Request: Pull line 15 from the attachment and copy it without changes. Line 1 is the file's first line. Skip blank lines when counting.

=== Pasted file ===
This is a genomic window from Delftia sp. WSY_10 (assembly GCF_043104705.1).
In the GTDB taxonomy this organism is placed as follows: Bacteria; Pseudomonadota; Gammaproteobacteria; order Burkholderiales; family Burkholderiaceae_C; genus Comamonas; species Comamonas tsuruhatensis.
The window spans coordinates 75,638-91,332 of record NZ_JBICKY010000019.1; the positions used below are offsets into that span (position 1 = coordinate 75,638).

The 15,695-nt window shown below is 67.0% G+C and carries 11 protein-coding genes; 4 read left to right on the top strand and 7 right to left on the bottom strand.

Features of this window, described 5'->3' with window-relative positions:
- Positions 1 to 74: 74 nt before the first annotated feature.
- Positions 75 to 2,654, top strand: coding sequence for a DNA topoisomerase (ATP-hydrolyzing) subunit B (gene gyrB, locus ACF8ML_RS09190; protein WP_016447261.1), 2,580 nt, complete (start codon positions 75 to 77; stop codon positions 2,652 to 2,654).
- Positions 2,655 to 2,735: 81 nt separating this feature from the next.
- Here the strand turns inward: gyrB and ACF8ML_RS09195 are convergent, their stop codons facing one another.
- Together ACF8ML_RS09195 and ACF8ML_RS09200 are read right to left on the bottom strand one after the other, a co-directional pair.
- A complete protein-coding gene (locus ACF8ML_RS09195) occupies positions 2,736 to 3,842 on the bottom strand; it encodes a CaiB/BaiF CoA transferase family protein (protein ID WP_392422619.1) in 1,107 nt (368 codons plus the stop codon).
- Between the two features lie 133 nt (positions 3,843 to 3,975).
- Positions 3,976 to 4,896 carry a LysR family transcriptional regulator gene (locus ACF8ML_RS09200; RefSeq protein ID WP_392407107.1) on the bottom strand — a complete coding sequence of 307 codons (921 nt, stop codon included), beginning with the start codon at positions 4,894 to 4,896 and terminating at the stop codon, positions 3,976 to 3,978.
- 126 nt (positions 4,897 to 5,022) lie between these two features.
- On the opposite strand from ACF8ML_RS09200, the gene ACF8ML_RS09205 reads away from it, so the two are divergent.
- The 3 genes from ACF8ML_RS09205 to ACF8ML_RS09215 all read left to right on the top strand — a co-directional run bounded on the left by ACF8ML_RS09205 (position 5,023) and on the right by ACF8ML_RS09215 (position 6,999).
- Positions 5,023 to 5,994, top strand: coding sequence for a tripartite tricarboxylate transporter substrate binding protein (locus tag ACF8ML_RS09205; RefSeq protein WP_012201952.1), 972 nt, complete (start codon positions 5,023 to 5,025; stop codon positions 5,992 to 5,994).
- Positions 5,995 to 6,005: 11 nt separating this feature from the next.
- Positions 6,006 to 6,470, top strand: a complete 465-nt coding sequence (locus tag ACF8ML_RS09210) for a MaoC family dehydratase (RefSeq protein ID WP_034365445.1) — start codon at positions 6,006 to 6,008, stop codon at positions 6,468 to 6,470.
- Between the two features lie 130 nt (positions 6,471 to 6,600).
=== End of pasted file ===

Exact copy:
- On the opposite strand from ACF8ML_RS09200, the gene ACF8ML_RS09205 reads away from it, so the two are divergent.